Note: Find out more about Hanne Herland at www.theherlandreport.com.

It’s Christmas. Let’s talk about the massive impact Christianity and the revolutionary message of Jesus Christ has had on the Western civilization. As we live in an age of atheist intolerance, where the elitist mainstream media constantly focus negatively on Christians, we need to remember how groundbreaking the Christian faith really is. After all, more than 80 percent of the American people believe in God and research shows only 2-8 percent of the world population is atheist, according to Pew Research Forum, Encyclopedia Britannica, ISSP 2008, etc. Still, believers in God are told by the regressive elites that they are old-fashioned, outdated and simply out of touch with reality.

The totalitarian atheists display their utter ignorance of history by mocking Christianity. Several of our most important values come precisely from the Judeo-Christianity heritage and its ethics. Robert R. Palmer, formerly a distinguished historian at Princeton and Yale, and Joel Colton, professor at Duke University, state in “A History of the Modern World” that Christian philosophy was revolutionary in that its definition of humanity was inclusive of all people, an altogether new view on the value of human life. The early Christians worked to relieve suffering, help the poor and so on. They taught humility and that all men were brothers.

In “Ennemis Publics,” by French philosopher Bernard-Henri Levy and one of France’s well-known authors, atheist Michel Houellebecq, they are convinced that we would never have human rights without the originally Jewish and later Christian hypothesis, the incredibly bold idea about the creation of man, formed in the likeness of God, and therefore also sanctified.

Palmer states that it simply is impossible to exaggerate the importance of Christianity’s influence on the development of Western values. It was Christianity that introduced the principle of equality, which unleashed the revolutionary idea that each man, regardless of class, gender and race, has a unique value. Despite the fact that this viewpoint would later be seen as a secular idea and one of the cornerstones of secular society, there is no doubt about its religious origins. Famous German philosopher and atheist Jürgen Habermas states in “The Dialectics of Secularization: On Reason and Religion” that Christian theology in the Middle Ages and Spanish scholasticism as the origins of what we today call human rights.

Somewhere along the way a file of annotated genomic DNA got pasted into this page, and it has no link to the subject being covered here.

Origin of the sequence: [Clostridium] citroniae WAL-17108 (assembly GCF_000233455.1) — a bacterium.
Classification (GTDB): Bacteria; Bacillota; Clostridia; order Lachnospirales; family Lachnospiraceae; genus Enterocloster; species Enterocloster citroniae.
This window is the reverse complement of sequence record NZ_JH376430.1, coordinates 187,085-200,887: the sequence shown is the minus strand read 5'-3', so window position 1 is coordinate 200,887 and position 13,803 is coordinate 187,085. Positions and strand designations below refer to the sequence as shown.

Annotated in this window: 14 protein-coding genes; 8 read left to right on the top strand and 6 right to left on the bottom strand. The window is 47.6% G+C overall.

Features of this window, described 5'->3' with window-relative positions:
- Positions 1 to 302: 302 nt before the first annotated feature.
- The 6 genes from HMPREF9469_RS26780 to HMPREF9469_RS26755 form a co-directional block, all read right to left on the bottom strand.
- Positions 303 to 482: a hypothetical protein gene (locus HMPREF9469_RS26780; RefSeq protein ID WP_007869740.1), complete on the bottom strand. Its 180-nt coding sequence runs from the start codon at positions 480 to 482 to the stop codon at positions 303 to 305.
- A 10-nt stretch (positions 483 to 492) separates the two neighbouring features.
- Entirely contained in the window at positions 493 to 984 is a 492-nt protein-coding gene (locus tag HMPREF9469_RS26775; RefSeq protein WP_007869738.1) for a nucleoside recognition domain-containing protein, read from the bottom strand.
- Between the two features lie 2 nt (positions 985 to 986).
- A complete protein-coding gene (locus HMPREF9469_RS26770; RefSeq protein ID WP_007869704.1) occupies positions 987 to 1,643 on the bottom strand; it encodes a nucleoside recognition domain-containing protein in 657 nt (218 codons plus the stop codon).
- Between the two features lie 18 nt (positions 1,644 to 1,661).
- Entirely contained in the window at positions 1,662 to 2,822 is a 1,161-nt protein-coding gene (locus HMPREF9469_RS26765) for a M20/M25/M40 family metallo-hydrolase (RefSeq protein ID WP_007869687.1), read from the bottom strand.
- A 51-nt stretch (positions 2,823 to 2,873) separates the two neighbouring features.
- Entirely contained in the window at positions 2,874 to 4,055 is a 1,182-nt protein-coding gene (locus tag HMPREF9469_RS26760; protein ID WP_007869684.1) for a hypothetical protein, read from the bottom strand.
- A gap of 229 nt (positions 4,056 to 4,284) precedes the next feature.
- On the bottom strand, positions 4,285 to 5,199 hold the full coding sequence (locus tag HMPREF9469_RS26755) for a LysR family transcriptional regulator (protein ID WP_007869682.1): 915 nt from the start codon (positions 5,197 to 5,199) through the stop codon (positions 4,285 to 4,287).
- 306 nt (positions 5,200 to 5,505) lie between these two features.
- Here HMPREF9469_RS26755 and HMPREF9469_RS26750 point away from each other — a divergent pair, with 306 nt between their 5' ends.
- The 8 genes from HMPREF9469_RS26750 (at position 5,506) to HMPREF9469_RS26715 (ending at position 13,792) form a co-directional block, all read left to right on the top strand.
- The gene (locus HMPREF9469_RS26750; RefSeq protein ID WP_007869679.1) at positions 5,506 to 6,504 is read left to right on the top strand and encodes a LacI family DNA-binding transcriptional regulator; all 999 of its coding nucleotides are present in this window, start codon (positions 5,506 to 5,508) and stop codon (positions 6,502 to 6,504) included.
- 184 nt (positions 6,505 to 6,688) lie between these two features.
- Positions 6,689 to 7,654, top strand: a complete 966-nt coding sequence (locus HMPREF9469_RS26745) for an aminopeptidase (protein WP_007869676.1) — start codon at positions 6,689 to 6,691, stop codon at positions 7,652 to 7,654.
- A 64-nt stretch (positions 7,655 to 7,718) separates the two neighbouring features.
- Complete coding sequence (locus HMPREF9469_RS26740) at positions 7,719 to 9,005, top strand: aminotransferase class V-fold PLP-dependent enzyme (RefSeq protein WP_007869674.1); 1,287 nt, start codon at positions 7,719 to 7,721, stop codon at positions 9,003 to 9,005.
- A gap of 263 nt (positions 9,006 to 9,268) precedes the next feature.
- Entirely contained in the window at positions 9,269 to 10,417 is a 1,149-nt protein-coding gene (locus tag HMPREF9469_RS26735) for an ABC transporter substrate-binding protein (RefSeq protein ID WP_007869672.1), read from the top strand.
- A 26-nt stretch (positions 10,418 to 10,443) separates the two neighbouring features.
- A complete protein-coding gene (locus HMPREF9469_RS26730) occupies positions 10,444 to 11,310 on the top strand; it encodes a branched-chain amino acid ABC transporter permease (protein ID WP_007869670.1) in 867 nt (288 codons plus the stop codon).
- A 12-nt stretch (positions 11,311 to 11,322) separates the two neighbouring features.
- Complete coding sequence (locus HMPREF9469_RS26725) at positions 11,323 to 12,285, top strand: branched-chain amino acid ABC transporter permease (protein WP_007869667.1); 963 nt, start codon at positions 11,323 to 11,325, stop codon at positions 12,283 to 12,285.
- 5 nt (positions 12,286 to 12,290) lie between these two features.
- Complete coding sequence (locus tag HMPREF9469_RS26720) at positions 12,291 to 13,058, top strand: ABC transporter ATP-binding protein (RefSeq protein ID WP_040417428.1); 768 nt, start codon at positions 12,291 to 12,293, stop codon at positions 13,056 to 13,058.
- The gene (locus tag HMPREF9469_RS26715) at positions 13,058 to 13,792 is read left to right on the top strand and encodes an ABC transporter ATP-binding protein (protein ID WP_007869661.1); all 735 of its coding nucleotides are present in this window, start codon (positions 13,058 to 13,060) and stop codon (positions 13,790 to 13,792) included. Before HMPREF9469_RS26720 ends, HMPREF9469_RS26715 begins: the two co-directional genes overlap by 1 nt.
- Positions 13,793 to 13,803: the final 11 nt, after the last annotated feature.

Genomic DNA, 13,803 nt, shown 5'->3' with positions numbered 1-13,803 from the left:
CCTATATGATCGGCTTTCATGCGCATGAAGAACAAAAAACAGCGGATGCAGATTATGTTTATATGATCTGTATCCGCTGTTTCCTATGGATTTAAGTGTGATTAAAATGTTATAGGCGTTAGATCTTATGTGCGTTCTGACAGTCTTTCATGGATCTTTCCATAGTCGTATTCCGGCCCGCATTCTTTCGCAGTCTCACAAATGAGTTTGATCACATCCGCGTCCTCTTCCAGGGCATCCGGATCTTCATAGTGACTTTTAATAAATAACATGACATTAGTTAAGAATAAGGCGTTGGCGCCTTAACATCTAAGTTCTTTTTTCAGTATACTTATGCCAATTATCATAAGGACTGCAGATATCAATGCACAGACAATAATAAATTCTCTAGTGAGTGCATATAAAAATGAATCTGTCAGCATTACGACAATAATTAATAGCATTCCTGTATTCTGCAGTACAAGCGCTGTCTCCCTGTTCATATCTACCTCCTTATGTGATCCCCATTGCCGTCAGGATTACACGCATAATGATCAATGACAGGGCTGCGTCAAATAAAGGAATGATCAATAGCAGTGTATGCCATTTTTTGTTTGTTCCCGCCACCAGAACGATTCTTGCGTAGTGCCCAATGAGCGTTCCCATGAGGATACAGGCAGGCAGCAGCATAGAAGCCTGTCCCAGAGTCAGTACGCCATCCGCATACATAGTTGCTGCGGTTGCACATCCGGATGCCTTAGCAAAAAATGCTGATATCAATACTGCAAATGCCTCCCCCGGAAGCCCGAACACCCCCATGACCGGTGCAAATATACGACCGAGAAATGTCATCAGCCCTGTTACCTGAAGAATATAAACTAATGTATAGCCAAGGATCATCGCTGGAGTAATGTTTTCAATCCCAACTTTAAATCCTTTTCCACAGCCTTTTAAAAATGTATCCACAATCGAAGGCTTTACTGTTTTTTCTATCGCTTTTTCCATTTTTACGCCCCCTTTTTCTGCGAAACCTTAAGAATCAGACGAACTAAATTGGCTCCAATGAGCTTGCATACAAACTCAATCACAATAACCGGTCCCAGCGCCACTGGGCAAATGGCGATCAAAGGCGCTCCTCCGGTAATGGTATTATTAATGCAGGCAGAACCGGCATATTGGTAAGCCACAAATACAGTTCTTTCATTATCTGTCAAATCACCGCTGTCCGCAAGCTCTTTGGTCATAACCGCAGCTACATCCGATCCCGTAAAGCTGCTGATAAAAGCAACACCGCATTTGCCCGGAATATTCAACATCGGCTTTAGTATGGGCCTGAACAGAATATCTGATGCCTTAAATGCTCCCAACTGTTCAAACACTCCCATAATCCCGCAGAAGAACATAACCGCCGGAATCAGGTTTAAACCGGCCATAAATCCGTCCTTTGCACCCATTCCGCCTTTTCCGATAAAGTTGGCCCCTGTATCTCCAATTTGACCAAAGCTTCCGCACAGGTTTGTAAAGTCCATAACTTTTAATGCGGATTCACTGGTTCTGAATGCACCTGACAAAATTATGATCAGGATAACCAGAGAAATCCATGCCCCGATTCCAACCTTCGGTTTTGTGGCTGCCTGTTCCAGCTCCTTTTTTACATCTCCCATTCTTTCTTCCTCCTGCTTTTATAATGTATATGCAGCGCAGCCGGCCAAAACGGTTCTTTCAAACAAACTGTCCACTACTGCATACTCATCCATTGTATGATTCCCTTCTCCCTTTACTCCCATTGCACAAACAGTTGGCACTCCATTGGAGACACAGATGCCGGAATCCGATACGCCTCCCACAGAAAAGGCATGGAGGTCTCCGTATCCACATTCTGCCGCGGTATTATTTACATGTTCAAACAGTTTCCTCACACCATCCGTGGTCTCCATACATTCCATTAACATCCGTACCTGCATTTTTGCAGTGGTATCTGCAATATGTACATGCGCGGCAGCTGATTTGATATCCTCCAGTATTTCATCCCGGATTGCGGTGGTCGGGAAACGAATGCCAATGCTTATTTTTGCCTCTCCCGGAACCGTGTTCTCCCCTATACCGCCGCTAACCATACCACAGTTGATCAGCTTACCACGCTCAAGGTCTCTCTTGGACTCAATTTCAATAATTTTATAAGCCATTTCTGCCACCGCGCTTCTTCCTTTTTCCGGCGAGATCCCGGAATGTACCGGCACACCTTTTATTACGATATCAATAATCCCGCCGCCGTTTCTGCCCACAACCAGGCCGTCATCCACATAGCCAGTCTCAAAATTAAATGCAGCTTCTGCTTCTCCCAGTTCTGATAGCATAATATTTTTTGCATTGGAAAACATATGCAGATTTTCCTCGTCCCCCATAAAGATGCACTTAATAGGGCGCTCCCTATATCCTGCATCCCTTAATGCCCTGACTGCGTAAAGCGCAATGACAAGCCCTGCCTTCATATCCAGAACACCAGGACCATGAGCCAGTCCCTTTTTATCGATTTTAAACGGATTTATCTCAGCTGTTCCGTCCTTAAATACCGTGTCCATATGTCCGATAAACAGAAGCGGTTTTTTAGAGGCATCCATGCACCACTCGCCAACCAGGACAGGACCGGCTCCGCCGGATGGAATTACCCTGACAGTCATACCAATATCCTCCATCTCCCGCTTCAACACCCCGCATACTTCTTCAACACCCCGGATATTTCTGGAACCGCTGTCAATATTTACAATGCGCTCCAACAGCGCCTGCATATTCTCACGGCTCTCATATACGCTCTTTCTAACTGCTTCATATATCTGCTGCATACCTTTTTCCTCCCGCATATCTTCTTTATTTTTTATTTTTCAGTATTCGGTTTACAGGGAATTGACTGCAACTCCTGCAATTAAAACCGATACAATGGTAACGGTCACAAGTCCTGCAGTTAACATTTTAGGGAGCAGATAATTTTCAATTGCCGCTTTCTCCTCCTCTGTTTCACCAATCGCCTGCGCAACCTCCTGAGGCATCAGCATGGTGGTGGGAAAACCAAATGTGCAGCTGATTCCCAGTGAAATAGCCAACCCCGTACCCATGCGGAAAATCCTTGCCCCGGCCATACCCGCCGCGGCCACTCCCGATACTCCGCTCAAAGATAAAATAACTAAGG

Habermas also points out that modern moral philosophical and political theory pays a high price for excluding the very Christian ethics that in history has demonstrated the ability to motivate individuals to care for one another, to perform just actions.

In “Christianity and the Crisis of Cultures,” Pope Benedict XVI seems to concur, stating that after years of emphasis on scientific and technological progress alone, Western culture now suffers from a lack of emphasis on moral energy. This is the greatest threat to contemporary culture. Without solidarity, individuals become destructive. Democracy itself depends on citizen solidarity to avoid becoming the tyranny of the mob.

Early Christianity came into existence, marked by revolution, and developed among the lower classes of society, with a radically new view of the poor. This is symbolically well illustrated by Christ being born in a manger. The radical Jesus, went starkly against the political and religious elite associating himself freely with the feeble, the sick and – as the first feminist – broke the customs regarding how to engage with and validate women. Regardless of the historical institutionalized church practice, the example of Christ is crystal clear on this matter.

Christian ethics became the source of human rights and one of history’s most important contributors to the leveling of class differences. Socialism took several of its most famous values from the pool of Christian thought. The idealized dignity of the worker, the willingness to fight for the rights of the common man and those with lower income not to be degraded by rich landowners, clearly reflect Christian attitudes. Respect for all, regardless of rank, is a genuine Christian idea.

It is pointed out by Melanie Phillips in “The World Turned Upside Down” that Berger, Hegel and Max Weber saw Judaism as the main victory of rationality and secularization over paganism. The sociologist Peter Berger asserts that it was in Judaism that radical new ideas of how humans best should act as morally responsible appeared, ideals that later influenced both Christianity and the secular Western world on a massive scale. So, let’s celebrate Christmas and hail the little boy born in the manger who revolutionized the way we perceive the value of human life.

See Hanne talk about her new book, “The Culture War: How the West Lost its Greatness”:

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